Finally, another difference between both labeling technologies is bottle condition at the time of labeling. With a pressure-sensitive labeler, bottles must be dry for maximum efficiency, which means bottles could be labeled before the filling or excess water could removed with air knifes just before they enter the labeler. Cold glue labelers are more permissive when it comes to wet bottles, provided you have the right glue to have sufficient tack between the label and the web bottle.
3- Bottle orientation prior to label application
Whether you need to orient the bottles or you want to give yourself the option to do this in the future, rotary labelers for beer bottles are well-suited for the task. Depending of your bottles, orientation can be achieved mechanically, with optical sensors or with cameras.
In Europe, a classic case of orientation is for bottles with clip-lock caps (think of Grolsch bottles), because a label must be applied to the clip for tamper evidence. This could be achieved mechanically in the infeed starwheel or with a combination of camera and servo motors on the bottle plates. If you need to perform orientation because of an embossed logo in the glass, chances are the bottle has a notch at its base and mechanical orientation is possible, otherwise a multi-camera system may be used in combination with servo-driven bottle plates.
4- Foil-over-caps or label on caps
While it can be argued that foil labels covering the cap will give your bottles a “too European look”, it can certainly be a great way to make your specialty beer stand out. Foil labels are pre-cut and can cover the neck area under the cap only or cover the cap completely. The later is more challenging to achieve for many labeler manufacturers, but not for a Bavarian manufacturer with a history of serving the breweries across the world, big and small.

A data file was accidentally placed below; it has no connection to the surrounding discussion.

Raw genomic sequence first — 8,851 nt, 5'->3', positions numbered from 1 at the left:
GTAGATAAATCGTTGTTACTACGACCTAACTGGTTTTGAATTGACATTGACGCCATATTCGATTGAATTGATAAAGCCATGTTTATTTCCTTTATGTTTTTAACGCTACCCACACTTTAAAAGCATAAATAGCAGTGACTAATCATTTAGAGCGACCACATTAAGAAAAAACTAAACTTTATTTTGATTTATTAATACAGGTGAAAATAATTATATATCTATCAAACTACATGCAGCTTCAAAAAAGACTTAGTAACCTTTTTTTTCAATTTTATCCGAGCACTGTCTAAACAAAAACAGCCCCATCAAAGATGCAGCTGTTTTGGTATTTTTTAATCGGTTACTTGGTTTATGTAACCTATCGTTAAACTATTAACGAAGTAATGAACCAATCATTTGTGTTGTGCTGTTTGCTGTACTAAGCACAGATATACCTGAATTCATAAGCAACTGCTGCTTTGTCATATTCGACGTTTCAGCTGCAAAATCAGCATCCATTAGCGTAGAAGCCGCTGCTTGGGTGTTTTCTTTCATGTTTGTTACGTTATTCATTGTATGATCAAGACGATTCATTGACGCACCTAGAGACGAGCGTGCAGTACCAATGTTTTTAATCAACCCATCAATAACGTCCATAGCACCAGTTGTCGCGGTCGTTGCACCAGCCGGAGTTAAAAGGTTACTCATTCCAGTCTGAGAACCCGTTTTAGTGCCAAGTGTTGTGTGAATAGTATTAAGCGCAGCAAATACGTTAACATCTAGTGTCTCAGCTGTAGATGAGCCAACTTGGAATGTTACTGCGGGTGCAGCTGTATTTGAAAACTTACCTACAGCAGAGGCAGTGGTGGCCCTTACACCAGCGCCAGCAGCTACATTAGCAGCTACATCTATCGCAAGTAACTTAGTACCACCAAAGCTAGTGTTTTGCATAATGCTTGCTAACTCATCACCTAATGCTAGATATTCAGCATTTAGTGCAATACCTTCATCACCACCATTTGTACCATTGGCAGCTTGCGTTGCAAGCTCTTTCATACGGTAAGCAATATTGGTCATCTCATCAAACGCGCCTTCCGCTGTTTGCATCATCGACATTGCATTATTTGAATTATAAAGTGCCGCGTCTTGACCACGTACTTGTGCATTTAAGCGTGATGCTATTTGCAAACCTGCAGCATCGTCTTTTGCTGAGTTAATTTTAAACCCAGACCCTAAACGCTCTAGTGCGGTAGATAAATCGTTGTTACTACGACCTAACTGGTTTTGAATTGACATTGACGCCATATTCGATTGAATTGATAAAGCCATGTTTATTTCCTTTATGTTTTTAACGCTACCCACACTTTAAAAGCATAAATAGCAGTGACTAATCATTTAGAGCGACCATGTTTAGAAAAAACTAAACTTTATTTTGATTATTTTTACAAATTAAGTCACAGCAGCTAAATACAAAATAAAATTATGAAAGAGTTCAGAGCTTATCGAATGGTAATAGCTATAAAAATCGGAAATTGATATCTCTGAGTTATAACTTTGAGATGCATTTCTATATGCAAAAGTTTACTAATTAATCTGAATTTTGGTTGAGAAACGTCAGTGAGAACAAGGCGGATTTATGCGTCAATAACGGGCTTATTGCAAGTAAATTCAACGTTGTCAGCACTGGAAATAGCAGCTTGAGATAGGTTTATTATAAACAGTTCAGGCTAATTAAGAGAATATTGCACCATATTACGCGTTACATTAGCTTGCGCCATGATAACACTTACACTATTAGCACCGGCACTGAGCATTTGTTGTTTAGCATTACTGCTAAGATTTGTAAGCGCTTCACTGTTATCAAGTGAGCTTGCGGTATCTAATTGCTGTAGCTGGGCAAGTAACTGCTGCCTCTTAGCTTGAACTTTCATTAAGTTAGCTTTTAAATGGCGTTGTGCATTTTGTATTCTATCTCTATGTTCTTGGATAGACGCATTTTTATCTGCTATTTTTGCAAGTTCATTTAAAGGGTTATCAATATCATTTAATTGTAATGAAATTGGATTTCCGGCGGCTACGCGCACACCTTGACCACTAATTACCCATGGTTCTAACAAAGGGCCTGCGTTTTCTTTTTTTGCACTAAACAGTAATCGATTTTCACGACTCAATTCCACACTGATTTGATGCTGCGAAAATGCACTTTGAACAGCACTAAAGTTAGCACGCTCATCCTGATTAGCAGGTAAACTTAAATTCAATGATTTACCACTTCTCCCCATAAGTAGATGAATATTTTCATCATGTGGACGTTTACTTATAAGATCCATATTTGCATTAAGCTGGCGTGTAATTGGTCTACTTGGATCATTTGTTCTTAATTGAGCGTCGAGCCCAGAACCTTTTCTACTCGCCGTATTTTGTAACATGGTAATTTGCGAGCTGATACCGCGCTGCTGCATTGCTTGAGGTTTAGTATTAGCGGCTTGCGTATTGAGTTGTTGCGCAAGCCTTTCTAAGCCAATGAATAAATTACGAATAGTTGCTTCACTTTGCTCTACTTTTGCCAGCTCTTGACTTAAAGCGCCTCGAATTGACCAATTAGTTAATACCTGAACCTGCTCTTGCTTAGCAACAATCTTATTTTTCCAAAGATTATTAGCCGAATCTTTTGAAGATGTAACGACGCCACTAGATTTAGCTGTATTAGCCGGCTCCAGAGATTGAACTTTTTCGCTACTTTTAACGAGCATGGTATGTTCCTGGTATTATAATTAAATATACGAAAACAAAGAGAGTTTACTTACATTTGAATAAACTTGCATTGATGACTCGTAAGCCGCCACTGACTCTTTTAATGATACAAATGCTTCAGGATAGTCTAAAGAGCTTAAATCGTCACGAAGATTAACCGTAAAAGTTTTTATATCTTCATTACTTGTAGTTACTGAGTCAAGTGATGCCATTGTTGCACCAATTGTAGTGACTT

For marketing purposes, you may want to apply labels on top of the caps and this is something easy to do with a pressure-sensitive labeler. If you are looking for another way to stand apart, you can also apply a “L” shape label that is applied on top of the cap and down to the side of the bottle neck. This label can be aligned with the main body label and applied at high speed if needed.
5- Label inspection
For breweries with automated end-of-line machinery like case packers, label inspection becomes necessary. From basic label presence sensors to more fancy camera systems to inspect proper label positioning, barcode or variable information printed on the label, rotary labeler makes it easy to integrate such systems. Because we can control the bottle rotation on the machine carousel, we can expose any angle of the bottle to a camera for a specific inspection. With multiple cameras and servo-driven bottle plates, we can even do a complete 360⁰ mapping of the finished bottle for quality control. In any case, faulty bottles are automatically rejected on a separate conveyor for further inspection by operators.
Here are key questions to determine what type of labeler you need
- What kind of bottles will run on the labeler
- What label goes on each bottle
- Speed requirement for each bottle
- Do you need to apply multiple labels to the same bottle
- Do you need to perform bottle orientation prior label application
- Do you need to print variable information (date, lot #) to the label
- Do you need to inspect the information printed on the label or the label placement
- Do you know which labeling technology is best for your application (cold glue VS pressure-sensitive)